Dream Books and Gamblers

Black Women's Work in Chicago's Policy Game
Author: Elizabeth Schroeder Schlabach
Policy gambling and the lives of Black women, 1890–1968
Cloth – $110
Paper – $25
eBook – $19.95
Publication Date
Paperback: 11/22/2022
Cloth: 11/22/2022
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About the Book

Ubiquitous illegal lotteries known as policy flourished in Chicago’s Black community during the overlapping waves of the Great Migration. Policy “queens” owned stakes in lucrative operations while women writers and clerks canvased the neighborhood, passed out winnings, and kept the books.

Elizabeth Schroeder Schlabach examines the complexities of Black women’s work in policy gambling. Policy provided Black women with a livelihood for themselves and their families. At the same time, navigating gender expectations, aggressive policing, and other hazards of the informal economy led them to refashion ideas about Black womanhood and respectability. Policy earnings also funded above-board enterprises ranging from neighborhood businesses to philanthropic institutions, and Schlabach delves into the various ways Black women straddled the illegal policy business and reputable community involvement.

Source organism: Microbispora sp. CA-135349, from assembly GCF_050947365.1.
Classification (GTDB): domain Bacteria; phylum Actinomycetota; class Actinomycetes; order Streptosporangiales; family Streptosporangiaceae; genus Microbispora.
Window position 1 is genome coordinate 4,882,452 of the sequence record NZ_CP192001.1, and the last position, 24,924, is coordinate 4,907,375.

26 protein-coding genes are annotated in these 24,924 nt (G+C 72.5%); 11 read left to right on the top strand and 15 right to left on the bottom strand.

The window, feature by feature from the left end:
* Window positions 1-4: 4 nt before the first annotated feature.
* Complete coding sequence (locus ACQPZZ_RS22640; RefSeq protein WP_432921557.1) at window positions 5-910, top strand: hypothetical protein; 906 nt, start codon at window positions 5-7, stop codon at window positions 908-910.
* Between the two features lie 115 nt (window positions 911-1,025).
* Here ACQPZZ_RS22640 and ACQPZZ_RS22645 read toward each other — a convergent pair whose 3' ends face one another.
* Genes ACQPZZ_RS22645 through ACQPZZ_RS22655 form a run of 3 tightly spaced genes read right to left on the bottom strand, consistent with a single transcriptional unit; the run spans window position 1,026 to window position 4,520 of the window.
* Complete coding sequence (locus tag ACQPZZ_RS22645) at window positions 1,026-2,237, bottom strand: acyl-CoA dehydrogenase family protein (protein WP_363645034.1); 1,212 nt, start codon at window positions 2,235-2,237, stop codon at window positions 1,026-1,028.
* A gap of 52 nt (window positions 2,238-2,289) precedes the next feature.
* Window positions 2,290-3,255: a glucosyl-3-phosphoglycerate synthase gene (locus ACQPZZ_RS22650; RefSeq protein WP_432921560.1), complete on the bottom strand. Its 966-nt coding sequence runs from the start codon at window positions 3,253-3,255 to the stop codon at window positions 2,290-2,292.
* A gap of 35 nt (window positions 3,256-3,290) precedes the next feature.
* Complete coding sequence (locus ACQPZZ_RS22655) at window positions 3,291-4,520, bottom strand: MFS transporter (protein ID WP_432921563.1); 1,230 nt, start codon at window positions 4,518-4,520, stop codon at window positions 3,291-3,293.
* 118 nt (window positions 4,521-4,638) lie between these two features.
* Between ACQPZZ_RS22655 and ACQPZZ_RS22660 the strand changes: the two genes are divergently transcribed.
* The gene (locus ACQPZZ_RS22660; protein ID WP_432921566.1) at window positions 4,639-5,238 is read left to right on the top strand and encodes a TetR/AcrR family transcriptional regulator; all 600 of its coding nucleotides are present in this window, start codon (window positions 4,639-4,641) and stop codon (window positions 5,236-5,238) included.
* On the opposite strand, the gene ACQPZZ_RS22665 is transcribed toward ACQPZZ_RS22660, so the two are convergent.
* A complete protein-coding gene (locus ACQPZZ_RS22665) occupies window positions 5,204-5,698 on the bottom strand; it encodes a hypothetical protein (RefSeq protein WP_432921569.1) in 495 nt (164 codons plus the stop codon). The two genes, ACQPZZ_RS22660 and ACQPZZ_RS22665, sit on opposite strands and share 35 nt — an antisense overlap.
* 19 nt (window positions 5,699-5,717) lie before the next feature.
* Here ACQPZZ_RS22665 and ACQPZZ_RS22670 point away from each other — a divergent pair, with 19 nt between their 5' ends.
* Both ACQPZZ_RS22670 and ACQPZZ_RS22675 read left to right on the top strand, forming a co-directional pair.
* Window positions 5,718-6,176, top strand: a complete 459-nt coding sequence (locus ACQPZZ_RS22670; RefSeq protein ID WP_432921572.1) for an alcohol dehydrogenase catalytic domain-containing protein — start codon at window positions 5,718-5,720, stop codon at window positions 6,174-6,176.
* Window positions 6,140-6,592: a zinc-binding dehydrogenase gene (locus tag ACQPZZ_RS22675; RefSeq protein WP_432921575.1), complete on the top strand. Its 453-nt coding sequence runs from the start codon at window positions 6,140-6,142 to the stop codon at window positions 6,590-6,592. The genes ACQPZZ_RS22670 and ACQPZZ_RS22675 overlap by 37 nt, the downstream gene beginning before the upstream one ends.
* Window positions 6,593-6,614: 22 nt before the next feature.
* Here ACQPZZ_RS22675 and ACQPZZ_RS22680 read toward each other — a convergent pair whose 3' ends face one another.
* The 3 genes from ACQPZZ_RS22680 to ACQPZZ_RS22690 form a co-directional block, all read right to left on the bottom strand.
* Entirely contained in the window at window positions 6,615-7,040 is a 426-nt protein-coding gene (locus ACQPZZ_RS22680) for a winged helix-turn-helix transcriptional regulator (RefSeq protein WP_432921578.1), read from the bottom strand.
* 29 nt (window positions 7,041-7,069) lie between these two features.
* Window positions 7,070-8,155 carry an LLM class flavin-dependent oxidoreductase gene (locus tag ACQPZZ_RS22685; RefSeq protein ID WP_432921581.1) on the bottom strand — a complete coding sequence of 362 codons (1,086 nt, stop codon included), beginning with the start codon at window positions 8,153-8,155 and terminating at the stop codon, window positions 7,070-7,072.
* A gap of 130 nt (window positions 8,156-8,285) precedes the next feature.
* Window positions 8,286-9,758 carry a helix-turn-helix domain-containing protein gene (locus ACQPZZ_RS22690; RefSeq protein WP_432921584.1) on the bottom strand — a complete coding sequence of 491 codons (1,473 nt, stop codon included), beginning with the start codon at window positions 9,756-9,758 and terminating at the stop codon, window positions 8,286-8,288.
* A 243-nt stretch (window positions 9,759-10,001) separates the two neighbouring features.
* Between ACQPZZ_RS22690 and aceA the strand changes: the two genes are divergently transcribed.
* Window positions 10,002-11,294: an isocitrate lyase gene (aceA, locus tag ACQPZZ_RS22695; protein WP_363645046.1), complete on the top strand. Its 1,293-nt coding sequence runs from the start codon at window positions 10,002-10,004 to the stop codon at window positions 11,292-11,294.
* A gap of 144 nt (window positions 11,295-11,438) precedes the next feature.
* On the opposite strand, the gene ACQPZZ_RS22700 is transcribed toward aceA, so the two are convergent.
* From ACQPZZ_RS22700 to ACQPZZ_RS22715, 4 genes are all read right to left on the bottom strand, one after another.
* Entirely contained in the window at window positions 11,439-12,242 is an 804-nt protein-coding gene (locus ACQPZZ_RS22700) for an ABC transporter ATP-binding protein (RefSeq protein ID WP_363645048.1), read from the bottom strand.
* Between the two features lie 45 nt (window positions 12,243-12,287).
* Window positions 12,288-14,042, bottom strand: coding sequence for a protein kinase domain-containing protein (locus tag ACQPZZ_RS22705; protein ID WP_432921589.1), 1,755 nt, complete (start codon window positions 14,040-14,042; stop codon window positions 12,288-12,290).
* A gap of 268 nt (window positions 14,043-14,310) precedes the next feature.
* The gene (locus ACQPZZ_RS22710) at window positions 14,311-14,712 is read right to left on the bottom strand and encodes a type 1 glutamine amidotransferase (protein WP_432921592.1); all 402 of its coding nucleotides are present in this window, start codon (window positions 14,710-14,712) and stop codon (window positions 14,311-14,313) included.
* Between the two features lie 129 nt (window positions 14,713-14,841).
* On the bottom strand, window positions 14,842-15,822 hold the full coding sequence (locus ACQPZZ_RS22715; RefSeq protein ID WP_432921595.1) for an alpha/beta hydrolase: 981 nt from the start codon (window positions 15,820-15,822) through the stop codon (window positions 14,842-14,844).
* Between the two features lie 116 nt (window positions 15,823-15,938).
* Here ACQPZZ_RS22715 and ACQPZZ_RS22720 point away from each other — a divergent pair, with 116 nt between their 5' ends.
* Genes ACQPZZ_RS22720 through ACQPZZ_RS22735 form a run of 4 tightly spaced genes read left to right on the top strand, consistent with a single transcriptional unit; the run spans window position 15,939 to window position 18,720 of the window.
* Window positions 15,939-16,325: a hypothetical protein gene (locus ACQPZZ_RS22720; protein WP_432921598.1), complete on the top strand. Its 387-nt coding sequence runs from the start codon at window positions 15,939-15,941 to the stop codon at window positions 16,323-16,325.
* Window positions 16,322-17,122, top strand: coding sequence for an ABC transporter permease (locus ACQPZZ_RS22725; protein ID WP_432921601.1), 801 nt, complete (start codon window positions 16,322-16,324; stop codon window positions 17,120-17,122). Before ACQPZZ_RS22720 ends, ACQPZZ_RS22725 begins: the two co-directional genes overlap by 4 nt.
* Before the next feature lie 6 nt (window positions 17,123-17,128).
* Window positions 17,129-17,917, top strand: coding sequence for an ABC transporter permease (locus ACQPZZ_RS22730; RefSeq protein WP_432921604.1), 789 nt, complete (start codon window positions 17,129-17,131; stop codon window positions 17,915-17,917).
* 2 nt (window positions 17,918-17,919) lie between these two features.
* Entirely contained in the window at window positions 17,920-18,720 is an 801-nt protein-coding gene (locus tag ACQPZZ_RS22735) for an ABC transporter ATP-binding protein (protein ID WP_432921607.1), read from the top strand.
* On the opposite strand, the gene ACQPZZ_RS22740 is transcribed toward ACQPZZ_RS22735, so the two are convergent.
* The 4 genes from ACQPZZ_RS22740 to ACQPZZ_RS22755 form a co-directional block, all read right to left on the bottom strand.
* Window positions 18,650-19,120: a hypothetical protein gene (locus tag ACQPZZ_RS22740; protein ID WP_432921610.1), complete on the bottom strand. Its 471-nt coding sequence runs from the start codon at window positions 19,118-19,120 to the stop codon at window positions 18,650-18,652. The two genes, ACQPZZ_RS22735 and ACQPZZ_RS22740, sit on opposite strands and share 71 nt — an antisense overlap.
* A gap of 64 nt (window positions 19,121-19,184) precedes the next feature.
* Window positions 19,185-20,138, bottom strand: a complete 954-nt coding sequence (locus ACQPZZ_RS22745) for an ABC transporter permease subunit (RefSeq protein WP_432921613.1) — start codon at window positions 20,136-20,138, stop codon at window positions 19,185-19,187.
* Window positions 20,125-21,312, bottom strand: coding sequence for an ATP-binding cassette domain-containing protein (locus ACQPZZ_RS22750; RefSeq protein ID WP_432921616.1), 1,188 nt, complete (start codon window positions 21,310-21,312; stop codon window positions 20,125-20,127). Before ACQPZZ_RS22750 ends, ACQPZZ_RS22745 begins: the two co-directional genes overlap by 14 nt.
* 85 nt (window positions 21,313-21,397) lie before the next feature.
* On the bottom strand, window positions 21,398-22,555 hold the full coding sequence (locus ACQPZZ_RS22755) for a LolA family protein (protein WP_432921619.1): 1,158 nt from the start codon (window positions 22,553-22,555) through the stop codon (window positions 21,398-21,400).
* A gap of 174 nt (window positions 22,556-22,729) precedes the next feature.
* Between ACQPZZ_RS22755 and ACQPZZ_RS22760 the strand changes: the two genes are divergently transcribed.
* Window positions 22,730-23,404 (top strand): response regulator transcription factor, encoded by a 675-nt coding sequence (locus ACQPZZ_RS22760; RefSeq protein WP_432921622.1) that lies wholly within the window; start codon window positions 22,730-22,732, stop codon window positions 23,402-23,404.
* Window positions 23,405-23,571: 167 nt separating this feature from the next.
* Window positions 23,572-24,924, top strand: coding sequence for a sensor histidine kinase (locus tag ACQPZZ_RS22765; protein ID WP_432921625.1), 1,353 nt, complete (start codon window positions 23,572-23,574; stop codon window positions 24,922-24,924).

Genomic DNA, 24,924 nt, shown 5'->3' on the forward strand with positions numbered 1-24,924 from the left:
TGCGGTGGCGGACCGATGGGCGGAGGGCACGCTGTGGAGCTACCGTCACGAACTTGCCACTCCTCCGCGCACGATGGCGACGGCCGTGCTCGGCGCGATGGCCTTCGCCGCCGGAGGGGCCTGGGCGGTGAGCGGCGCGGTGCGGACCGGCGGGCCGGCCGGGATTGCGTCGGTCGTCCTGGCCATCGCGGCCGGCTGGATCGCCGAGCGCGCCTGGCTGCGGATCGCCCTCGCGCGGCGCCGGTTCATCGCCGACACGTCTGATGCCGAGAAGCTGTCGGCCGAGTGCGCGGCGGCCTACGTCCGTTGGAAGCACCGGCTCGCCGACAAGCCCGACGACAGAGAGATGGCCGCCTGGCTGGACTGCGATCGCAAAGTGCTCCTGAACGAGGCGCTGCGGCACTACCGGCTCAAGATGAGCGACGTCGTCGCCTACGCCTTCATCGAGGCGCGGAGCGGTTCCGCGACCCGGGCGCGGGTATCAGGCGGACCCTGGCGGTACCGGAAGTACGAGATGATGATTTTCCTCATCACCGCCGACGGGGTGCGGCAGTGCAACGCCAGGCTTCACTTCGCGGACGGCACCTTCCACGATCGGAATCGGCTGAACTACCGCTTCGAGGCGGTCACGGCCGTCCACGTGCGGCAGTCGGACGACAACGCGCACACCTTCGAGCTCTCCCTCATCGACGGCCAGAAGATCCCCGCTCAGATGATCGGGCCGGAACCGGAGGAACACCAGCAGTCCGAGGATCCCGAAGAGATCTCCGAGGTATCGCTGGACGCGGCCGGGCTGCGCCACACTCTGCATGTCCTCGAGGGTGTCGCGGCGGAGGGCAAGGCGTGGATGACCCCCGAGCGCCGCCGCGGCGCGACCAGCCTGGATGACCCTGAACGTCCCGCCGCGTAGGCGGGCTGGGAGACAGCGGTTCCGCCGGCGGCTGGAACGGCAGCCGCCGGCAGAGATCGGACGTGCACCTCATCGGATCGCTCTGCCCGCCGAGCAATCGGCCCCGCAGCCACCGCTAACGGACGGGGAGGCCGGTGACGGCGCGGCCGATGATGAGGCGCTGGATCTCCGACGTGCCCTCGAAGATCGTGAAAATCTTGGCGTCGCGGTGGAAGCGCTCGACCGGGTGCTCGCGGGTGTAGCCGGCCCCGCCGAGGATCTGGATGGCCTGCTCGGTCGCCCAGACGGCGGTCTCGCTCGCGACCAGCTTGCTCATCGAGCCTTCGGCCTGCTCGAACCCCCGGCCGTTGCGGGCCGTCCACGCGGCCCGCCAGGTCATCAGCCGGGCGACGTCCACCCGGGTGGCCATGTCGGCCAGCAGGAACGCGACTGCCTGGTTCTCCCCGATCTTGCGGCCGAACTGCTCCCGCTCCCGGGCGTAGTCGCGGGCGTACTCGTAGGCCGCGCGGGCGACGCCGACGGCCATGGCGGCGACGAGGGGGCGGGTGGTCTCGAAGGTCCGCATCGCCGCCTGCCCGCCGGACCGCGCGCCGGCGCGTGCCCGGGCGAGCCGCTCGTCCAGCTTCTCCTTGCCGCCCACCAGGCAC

Vivid and revealing, Dream Books and Gamblers tells the stories of Black women in the underground economy and how they used their work to balance the demands of living and laboring in Black Chicago.

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* This publication is made possible with support from Furthermore grants in publishing, a program of the J. M. Kaplan Fund.

About the Author

Elizabeth Schroeder Schlabach is an associate professor of history at Lawrence University. She is the author of Along the Streets of Bronzeville: Black Chicago's Literary Landscape.

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Dream Books and Gamblers is a must read! Schlabach impressively weaves together a fascinating narrative about Chicago’s policy racket between 1890 and 1968. A major contribution to the fields of business and Black women’s histories, Schlabach illuminates Black women’s important and multifaceted role in urban gambling enterprises. Dream Books and Gamblers is certain to transform our understanding of African American history, leaving scholars with new ways of researching and discussing Black life and culture.”--LaShawn Harris, author of Sex Workers, Psychics, and Numbers Runners